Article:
If Jeffrey Epstein’s Manhattan townhouse goes on the market, it could sell for $75 million — far more than the just under $56 million that was declared in his will, a townhouse expert tells The Post.
Sales broker Richard Steinberg of Douglas Elliman says its size and location would boost its pricing to in excess of $60 million or $70 million, or more.
But there is a but: “It will be a difficult house to sell,” Steinberg added. “It you separate out what is alleged to have gone on, it is easily a $75 million house. But I don’t know what the ‘E’ factor will be,” Steinberg said of Epstein’s alleged underage trysts.
The 50-foot wide townhouse at 9 E. 71st St. sits on the north side of the block between Fifth and Madison avenues. City records show it has plenty of elbow room at 18,814 square feet across six floors, plus a basement. It runs 90-feet long, nearly the full length of its 102-foot lot, but has no garden, which could be a turn-off for some families.
The home also tops out at 120 feet while towering over its neighbors to the north and east — including Howard Lutnick of Cantor Fitzgerald, who bought the adjacent, smaller townhouse owned by Victoria Secret parent L Brands, where Epstein previously lived.
Adam Modlin of the Modlin Group, who just sold 14-16 E. 67th St. for a city record of $77 million, said, “You can count on one hand the number of townhouses that are 50-foot-plus wide. This is one of the most prestigious blocks in New York City and many factors need to be analyzed to equate the value of the house.”
Another broker who has been inside said that without a garden, and being dark and dated, it will need a $1,000- to $2,000-a-square-foot renovation, and “aside from the pedigree that is terrible,” could sell for around $50 million.
It does have a beautiful façade with three gargoyles, terraces, a huge skylight and a roof that was previously used for outdoor space when it was the Birch Wathen school.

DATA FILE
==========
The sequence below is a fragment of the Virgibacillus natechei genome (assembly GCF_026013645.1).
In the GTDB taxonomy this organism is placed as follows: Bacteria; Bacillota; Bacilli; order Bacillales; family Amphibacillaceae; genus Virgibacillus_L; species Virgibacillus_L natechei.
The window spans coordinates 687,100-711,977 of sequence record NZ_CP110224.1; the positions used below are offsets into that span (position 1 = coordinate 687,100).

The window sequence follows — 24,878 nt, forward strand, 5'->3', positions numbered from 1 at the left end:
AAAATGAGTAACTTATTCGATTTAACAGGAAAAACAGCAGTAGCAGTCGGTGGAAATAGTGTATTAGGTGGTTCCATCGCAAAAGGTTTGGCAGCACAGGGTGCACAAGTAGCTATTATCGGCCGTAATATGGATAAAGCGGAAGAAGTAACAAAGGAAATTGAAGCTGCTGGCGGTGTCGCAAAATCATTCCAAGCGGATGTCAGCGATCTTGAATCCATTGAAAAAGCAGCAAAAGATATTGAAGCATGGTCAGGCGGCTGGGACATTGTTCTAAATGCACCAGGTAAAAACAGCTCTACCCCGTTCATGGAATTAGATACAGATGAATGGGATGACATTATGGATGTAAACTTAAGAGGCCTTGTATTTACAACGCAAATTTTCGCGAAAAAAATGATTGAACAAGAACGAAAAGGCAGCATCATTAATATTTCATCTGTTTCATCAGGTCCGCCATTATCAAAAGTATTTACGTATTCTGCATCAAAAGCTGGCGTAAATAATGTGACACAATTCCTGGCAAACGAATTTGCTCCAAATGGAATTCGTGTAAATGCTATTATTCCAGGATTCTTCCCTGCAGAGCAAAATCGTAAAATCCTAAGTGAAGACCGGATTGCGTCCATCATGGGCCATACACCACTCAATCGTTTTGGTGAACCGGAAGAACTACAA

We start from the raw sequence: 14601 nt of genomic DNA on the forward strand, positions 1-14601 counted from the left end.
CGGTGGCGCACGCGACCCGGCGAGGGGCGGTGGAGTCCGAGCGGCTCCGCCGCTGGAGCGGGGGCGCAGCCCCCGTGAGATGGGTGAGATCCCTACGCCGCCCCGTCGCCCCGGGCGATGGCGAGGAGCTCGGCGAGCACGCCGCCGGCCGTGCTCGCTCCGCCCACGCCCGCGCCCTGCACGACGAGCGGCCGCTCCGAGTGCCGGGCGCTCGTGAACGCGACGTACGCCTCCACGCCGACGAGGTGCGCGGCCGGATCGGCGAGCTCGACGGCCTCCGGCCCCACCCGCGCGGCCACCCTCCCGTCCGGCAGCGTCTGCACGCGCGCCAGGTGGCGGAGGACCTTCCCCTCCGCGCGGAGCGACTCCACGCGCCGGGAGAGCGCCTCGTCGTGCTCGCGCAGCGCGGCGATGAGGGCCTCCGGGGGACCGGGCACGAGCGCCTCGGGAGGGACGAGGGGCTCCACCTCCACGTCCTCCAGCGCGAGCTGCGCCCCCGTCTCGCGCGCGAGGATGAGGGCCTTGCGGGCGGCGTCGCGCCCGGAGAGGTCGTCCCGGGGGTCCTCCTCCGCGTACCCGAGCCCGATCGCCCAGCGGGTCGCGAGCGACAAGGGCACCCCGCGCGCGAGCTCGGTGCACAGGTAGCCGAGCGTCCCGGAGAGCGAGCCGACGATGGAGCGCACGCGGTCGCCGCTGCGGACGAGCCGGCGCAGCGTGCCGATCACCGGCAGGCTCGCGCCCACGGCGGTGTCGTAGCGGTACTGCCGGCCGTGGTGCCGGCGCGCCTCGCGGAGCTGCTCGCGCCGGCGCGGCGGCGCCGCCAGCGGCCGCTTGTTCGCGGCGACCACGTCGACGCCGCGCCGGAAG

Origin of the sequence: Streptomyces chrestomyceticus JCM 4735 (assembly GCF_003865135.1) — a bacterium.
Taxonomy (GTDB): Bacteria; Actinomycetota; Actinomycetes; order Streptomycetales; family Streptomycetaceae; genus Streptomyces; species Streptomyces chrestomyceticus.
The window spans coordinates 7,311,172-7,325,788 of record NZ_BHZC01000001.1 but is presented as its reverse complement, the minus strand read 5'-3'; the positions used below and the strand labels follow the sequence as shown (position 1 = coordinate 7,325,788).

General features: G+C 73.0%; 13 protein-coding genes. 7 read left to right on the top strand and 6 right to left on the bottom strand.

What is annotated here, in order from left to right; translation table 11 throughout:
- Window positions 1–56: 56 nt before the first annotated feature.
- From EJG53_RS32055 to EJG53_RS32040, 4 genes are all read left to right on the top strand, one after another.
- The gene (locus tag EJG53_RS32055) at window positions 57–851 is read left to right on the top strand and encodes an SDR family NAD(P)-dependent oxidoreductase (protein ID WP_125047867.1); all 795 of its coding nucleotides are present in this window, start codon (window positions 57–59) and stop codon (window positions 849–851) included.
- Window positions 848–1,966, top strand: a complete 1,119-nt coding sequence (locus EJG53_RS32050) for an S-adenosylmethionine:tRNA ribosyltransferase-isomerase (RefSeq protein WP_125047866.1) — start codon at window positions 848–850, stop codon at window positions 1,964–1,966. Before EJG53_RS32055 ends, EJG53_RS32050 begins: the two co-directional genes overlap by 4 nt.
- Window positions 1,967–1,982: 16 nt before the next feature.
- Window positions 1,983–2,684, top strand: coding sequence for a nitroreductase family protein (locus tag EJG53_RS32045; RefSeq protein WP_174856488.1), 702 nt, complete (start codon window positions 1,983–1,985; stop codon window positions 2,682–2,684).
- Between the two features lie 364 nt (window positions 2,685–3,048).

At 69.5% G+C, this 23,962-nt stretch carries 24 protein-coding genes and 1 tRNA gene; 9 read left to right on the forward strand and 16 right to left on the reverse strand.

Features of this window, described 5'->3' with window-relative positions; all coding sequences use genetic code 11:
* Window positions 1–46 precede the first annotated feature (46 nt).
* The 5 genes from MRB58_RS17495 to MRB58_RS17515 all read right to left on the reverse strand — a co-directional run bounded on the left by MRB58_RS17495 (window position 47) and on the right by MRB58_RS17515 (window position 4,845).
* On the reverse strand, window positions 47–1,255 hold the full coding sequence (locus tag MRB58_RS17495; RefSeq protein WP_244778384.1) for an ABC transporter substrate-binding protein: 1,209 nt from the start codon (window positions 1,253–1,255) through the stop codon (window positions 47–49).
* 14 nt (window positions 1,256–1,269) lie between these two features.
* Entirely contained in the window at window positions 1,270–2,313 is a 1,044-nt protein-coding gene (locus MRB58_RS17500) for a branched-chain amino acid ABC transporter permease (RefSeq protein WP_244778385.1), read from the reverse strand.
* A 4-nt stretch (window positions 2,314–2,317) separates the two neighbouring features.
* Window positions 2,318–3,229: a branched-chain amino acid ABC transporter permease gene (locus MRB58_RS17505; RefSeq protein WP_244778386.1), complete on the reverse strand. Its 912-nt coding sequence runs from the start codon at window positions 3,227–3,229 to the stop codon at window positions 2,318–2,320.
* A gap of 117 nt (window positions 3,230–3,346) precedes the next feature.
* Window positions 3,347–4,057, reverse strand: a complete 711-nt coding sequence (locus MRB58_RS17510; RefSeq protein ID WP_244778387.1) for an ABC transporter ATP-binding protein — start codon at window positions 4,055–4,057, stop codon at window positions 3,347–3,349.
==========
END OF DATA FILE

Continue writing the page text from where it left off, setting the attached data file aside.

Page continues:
Steinberg says townhouses are judged by both their closeness to Fifth Avenue and their width. “And he has both. Fifty feet wide is unheard of on a park block,” Steinberg observed.
It also appears Epstein’s attorneys didn’t have the townhouse appraised, but merely used the exact number of the “market value” from this year’s city tax notice: $55.931 million.
But the “market value history” shows that its value plunged from a high of $77.478 million in 2017 and dropped to $75.016 million a year ago.
At the same time, the city’s quirky property tax regime boosted the tax from $327,497 in 2017 to $347,021 this fiscal year, due to slight changes in both the billable taxable value and property tax rates.
Steinberg concurred that the luxury townhome market has dropped roughly 20 percent to 30 percent over the last two years. Still, demand is there for the right property, he says.
Steinberg recently sold three homes for over $50 million each and has one in “mint condition” at 12 E. 63rd St. on the market now for $67 million.
Possible buyers include diplomats but not consulates or charities, as no business is allowed on the block. Some families may simply hold their noses and pay up for the large space.
“If it goes on the market it will sell quickly,” Steinberg said of Epstein’s mansion. “The key will be pricing.”